your-news image
The California Avocado Commission in Irvine, CA, which represents the state's 6,000 avocado growers, has announced staff reductions of nearly 40 percent.

Tom Bellamore, who was named president of the commission in June, told The Produce News, Tuesday, July 14, "Last Friday there was an announcement out to the industry from me that we have taken the first formal step in reorganizing the commission and restructuring, and part of that entailed a reduction in force."

It was a "major" cut, he said. "We went from 18 people down to 11."

Mr. Bellamore, who had been acting president of the commission since May 2008 and who previously was senior vice president and corporate counsel, declined to specify which individuals were let go. Apart from confirming that Jan DeLyser, vice president of marketing, remains at the commission, he also declined to give the names of anyone who will still be part of "the team going forward."

"I don't really want to talk about specific individuals," either those that are gone or those that remain, Mr. Bellamore said, adding that to do so would sidestep "the main point of the reduction in force."

He did say that "true to our heritage, the marketing department remains relatively intact. But I can say that the reduction crossed all functional areas."

The layoffs were made strictly for economic reasons, to reduce the commission's operating expenses, he explained. "These are tough decisions. ... We had to take a hard look at the overall operating efficiencies of the commission with an eye to cutting costs as best as possible, and it wasn't just the short crop situation. It was really looking ahead and needing to position the commission for the future."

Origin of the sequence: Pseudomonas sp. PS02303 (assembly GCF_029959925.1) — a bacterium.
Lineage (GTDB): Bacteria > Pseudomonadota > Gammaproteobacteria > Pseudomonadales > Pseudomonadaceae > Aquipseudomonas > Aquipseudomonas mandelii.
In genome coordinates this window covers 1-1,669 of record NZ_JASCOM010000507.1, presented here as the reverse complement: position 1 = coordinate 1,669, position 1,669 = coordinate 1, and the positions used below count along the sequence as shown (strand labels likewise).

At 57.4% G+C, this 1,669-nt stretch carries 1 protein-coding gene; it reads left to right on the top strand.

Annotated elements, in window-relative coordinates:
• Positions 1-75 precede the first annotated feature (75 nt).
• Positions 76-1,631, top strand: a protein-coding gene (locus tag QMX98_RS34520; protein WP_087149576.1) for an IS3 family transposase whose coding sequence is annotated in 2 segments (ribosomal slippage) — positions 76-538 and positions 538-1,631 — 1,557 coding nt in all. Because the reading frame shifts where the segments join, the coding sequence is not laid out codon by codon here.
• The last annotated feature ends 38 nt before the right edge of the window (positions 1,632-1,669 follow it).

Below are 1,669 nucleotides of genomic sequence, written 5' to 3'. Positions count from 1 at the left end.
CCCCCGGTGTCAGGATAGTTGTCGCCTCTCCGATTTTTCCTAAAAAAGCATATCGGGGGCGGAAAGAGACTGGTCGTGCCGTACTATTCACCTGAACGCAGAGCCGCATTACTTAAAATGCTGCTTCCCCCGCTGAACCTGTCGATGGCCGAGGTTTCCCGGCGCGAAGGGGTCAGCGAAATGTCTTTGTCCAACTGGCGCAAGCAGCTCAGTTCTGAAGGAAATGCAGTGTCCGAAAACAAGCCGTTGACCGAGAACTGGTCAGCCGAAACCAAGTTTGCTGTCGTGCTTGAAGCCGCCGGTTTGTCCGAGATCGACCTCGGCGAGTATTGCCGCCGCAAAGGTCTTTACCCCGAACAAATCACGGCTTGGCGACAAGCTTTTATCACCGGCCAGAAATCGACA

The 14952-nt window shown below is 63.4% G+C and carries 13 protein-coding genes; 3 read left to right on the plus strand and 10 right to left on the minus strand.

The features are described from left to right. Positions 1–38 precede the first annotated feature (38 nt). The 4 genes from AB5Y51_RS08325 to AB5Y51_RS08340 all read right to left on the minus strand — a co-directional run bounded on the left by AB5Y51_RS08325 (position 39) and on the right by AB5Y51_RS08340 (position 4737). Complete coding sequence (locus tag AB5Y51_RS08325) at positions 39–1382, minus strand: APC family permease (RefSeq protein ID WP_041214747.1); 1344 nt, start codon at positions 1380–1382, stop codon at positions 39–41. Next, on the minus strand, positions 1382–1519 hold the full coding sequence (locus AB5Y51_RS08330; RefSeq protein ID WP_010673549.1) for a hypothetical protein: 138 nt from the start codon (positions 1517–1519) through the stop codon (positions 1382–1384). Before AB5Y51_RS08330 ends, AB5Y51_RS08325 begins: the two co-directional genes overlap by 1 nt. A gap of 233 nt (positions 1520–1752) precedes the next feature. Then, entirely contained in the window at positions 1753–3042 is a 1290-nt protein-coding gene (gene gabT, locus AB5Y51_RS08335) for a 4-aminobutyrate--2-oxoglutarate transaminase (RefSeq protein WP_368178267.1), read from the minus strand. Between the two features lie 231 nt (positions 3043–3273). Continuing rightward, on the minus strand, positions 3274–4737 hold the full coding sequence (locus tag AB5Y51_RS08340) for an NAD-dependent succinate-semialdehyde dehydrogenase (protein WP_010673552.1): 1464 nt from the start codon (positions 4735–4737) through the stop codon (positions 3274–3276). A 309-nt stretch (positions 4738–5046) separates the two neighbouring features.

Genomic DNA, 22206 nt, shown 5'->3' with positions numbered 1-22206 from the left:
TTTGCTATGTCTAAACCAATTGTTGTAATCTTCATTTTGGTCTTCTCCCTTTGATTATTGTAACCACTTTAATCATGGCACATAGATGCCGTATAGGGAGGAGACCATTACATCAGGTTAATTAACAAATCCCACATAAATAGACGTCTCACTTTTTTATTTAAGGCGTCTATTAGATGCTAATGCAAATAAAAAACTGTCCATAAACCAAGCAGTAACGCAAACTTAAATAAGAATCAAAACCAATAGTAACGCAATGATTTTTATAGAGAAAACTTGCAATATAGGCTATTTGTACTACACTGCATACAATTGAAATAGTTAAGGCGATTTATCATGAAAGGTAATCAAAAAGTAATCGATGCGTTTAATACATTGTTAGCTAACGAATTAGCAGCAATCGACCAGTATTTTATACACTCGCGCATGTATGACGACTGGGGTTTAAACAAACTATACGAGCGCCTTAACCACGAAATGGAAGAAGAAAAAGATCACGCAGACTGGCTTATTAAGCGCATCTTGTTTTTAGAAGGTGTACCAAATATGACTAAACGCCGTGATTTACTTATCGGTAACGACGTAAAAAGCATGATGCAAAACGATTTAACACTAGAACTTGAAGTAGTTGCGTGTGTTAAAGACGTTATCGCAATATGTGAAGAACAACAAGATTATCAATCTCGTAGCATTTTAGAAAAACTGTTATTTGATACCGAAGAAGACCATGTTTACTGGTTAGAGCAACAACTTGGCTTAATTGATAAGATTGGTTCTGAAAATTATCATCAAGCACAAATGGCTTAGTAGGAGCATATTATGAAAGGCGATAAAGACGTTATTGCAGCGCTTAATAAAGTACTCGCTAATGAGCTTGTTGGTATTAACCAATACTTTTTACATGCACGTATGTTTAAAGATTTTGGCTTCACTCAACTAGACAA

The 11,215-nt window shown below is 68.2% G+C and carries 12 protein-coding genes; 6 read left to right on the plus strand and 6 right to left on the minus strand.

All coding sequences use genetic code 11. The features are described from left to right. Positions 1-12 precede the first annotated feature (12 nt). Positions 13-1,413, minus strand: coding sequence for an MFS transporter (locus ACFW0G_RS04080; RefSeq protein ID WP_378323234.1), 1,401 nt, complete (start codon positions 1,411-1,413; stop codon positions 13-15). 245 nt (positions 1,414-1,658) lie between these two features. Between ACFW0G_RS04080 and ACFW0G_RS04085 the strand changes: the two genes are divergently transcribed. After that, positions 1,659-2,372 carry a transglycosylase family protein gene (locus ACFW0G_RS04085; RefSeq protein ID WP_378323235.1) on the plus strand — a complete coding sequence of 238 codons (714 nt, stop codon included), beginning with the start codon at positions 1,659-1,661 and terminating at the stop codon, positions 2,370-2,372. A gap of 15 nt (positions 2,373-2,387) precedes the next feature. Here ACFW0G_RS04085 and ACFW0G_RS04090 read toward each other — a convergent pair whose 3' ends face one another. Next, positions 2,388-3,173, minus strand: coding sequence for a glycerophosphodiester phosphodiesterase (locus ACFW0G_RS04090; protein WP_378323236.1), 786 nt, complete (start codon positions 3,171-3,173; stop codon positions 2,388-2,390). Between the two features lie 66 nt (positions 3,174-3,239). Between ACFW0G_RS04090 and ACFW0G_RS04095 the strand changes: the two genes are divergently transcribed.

Having to lay off "people who have been part of the family for many years is a very tough thing to have done," he said.

According to an organizational chart on the commission's web site prior to the cuts, the commission was organized into three departments. Under Ms. DeLyser were five individuals; under Guy Witney, director of industry affairs, were four individuals; and under Val Weaver, vice president of finance and administration, were five individuals.

Mr. Witney told The Produce News in a telephone interview July 14 that he was among those no longer employed at the commission. He said that a letter sent out to growers from the commission "basically said, 'This is the team,' and it excluded myself."

Also not named in the letter as part of the team going forward were two individuals who were part of the industry affairs department: Betty Bohrk, "who was a 38-year veteran of the commissions, and Wayne Brydon, who was my assistant, who did the crop estimating and projections," said Mr. Witney, who had been with the commission for eight years.

"I have been in public service for 21 years," working previously for the citrus industry and the apple industry, Mr. Witney said. "I am certainly looking around" to see what opportunities may be available. "I am hoping that I can find something in the avocado industry. If not, then certainly there are opportunities with the University of California and other fruit industries."